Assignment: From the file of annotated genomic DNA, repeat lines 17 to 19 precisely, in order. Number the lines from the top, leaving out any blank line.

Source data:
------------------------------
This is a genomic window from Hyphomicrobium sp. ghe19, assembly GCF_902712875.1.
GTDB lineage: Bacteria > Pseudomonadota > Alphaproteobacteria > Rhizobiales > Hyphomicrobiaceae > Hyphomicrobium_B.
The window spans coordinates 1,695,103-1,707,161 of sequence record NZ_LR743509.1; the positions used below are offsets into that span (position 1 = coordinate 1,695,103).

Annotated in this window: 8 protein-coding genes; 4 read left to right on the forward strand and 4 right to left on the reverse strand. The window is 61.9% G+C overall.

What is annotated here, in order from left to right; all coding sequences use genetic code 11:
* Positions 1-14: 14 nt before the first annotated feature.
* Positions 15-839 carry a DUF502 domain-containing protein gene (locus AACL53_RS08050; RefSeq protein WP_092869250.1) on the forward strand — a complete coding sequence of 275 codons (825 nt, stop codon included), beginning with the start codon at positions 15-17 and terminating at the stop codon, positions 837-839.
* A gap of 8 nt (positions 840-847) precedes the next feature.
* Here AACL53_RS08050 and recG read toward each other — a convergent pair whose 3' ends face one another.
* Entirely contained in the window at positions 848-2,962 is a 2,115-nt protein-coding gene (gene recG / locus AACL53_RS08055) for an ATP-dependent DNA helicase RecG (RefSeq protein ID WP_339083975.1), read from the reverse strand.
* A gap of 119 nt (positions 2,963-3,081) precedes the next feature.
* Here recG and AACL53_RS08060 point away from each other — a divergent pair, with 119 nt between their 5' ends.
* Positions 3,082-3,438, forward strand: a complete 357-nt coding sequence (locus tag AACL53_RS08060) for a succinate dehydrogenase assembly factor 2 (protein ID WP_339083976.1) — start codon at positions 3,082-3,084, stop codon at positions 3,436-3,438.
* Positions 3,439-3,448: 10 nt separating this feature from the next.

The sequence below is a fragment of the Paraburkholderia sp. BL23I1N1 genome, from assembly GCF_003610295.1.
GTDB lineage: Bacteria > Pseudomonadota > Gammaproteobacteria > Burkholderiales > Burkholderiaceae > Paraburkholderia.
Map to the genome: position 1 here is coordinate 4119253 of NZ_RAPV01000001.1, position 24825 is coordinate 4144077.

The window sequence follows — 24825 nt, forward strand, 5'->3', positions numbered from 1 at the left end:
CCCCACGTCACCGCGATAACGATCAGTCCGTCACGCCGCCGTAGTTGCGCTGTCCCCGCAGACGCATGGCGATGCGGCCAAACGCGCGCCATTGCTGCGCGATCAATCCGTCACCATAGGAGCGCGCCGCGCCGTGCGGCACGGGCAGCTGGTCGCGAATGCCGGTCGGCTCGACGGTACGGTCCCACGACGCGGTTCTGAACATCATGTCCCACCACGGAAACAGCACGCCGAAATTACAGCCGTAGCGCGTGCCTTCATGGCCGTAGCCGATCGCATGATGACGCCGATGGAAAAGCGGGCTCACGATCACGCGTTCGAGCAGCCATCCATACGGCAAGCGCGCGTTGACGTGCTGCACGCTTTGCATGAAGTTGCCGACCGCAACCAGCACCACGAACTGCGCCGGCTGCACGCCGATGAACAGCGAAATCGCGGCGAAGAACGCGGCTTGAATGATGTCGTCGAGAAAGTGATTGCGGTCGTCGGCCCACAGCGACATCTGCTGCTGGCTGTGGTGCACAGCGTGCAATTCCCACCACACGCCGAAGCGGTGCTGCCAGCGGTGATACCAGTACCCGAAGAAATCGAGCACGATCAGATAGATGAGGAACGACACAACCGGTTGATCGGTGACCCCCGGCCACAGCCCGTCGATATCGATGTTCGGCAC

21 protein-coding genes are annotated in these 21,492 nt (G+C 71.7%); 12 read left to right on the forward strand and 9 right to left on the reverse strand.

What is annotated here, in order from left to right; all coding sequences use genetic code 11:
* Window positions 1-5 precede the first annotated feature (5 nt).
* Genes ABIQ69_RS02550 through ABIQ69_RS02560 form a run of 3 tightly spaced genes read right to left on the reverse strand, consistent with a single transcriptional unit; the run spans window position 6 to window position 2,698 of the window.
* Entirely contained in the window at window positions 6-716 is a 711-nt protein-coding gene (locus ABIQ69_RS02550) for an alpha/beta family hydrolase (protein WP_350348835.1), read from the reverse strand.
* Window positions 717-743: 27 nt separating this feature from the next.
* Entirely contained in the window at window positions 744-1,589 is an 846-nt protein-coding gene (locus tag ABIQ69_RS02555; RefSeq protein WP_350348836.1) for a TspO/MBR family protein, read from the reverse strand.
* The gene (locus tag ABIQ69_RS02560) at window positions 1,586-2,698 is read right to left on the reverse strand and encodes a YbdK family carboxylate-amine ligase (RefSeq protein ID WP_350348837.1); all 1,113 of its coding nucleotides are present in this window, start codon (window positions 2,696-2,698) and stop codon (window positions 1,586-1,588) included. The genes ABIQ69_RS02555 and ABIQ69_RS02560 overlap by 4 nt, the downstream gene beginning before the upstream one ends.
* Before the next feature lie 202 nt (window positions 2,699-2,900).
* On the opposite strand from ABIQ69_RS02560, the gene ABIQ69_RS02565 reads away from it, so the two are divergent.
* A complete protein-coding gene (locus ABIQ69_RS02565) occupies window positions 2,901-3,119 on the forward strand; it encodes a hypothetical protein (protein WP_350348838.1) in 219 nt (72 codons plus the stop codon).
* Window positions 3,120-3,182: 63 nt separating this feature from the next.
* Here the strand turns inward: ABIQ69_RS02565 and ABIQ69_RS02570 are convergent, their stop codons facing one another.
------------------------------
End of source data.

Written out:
Map to the genome: position 1 here is coordinate 4119253 of NZ_RAPV01000001.1, position 24825 is coordinate 4144077.

The window sequence follows — 24825 nt, forward strand, 5'->3', positions numbered from 1 at the left end:
CCCCACGTCACCGCGATAACGATCAGTCCGTCACGCCGCCGTAGTTGCGCTGTCCCCGCAGACGCATGGCGATGCGGCCAAACGCGCGCCATTGCTGCGCGATCAATCCGTCACCATAGGAGCGCGCCGCGCCGTGCGGCACGGGCAGCTGGTCGCGAATGCCGGTCGGCTCGACGGTACGGTCCCACGACGCGGTTCTGAACATCATGTCCCACCACGGAAACAGCACGCCGAAATTACAGCCGTAGCGCGTGCCTTCATGGCCGTAGCCGATCGCATGATGACGCCGATGGAAAAGCGGGCTCACGATCACGCGTTCGAGCAGCCATCCATACGGCAAGCGCGCGTTGACGTGCTGCACGCTTTGCATGAAGTTGCCGACCGCAACCAGCACCACGAACTGCGCCGGCTGCACGCCGATGAACAGCGAAATCGCGGCGAAGAACGCGGCTTGAATGATGTCGTCGAGAAAGTGATTGCGGTCGTCGGCCCACAGCGACATCTGCTGCTGGCTGTGGTGCACAGCGTGCAATTCCCACCACACGCCGAAGCGGTGCTGCCAGCGGTGATACCAGTACCCGAAGAAATCGAGCACGATCAGATAGATGAGGAACGACACAACCGGTTGATCGGTGACCCCCGGCCACAGCCCGTCGATATCGATGTTCGGCAC